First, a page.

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Homework Help: Finding the derivative of g(x)

  1. Mar 28, 2012 #1
    1. The problem statement, all variables and given/known data

    Let f(x) be a continuous and differentiable function on the interval 0 ≤ x ≤ 1, and let g(x)=f(3x). The table below gives values of f'(x), the derivative of f(x). What is the value of g'(0.1)?

    http://img845.imageshack.us/img845/442/33806538.jpg [Broken]

    2. Relevant equations

    3. The attempt at a solution

    g(0.1) = f(3(0.1))
    g(0.1) = f(0.3)
    g'(0.1) = f'(0.3)
    g'(0.1) = 1.096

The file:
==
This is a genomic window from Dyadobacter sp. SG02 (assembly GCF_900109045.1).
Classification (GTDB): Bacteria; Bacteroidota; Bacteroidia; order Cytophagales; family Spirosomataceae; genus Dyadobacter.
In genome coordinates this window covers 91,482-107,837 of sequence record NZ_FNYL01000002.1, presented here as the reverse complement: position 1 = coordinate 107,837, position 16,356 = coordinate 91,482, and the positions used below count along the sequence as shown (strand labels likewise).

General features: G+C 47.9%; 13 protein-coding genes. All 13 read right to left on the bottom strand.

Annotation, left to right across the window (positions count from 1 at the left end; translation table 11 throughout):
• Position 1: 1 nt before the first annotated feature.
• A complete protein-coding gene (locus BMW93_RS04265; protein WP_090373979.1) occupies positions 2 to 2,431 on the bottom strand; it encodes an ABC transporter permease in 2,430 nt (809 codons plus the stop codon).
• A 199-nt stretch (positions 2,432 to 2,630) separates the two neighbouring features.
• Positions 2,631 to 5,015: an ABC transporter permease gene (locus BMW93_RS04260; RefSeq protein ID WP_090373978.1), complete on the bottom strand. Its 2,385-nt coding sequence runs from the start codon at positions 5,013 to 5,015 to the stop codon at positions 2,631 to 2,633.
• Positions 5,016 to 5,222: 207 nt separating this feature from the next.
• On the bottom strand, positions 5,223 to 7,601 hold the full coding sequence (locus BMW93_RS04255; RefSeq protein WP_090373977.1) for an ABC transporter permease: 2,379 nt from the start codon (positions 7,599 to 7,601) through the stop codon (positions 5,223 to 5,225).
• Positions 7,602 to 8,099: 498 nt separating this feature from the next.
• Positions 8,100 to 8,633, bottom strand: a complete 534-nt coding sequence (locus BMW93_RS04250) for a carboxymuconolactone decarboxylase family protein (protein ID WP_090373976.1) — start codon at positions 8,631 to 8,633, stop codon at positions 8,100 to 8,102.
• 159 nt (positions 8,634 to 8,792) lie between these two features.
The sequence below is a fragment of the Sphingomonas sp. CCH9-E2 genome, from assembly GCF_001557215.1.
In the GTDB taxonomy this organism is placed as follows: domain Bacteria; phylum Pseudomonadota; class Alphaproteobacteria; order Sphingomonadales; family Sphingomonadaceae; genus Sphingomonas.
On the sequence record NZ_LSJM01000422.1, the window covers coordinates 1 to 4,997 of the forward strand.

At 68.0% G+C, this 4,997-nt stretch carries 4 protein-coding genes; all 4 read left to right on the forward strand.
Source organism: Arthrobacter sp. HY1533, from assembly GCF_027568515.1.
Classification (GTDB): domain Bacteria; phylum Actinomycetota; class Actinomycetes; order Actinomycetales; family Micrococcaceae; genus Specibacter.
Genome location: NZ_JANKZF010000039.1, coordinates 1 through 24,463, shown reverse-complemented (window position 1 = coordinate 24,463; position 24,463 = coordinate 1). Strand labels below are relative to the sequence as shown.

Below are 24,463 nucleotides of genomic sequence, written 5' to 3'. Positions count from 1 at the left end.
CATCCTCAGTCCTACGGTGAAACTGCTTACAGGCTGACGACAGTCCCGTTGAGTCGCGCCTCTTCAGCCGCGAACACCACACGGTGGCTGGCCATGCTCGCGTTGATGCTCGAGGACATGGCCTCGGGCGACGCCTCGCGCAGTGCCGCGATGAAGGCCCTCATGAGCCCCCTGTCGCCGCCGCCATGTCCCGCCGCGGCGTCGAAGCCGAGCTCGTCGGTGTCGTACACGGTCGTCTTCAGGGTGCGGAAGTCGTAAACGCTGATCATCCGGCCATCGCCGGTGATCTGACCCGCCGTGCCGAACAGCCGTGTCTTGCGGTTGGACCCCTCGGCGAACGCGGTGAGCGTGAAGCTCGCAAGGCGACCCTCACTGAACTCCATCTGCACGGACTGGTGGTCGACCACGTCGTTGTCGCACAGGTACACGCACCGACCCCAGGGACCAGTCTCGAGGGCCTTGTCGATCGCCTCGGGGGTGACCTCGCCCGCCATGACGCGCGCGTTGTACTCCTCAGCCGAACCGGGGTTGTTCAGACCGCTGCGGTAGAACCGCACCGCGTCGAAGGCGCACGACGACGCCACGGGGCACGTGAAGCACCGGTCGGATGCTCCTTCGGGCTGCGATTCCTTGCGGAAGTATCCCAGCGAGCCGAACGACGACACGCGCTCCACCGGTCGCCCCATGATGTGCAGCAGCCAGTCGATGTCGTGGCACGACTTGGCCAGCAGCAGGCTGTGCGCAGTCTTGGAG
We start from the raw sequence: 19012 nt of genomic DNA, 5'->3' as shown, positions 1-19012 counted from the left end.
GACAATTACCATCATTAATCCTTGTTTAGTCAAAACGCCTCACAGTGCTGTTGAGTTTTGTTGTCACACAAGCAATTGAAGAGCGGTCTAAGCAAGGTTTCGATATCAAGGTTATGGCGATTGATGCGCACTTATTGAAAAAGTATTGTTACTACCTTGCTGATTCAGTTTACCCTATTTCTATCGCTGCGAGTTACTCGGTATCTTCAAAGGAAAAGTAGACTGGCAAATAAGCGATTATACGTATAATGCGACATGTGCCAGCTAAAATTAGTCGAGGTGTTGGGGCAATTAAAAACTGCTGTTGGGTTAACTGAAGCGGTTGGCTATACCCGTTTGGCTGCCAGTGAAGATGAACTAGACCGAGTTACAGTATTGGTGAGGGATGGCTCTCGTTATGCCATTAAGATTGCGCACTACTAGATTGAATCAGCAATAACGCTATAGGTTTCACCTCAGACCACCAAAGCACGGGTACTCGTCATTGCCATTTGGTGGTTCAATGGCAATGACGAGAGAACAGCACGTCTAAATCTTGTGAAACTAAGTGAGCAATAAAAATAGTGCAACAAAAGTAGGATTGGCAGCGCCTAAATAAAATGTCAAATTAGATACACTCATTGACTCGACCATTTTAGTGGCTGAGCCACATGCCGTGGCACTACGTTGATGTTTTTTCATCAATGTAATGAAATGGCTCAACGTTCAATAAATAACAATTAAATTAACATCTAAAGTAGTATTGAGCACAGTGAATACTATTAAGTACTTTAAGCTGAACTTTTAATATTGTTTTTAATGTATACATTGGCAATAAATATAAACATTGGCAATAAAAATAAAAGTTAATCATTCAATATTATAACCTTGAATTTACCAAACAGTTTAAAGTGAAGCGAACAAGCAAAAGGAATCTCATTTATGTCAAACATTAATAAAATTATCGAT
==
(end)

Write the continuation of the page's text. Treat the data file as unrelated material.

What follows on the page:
Did I do the problem correctly? Thanks!
    Last edited by a moderator: May 5, 2017
  2. jcsd
  3. Mar 28, 2012 #2
    Look correct assuming the picture and problems statement are what you have shown.
  4. Mar 28, 2012 #3
    I think the answer should be E. g'(x) = 3*f'(3x). So, g'(0.1)=3*f'(0.3)=3*1.096=3.288
  5. Mar 28, 2012 #4
    ^ Actually that's correct because of the chain rule (haven't taken calculus in 5 years lol)

    g(x) = f(u), where u = 3x so
    g'(x) = f'(u)du = f'(3x)*3
  6. Mar 28, 2012 #5

    Thank you guys!
    Forgot to use chain rule, thought I could just multiply 3*(0.3)
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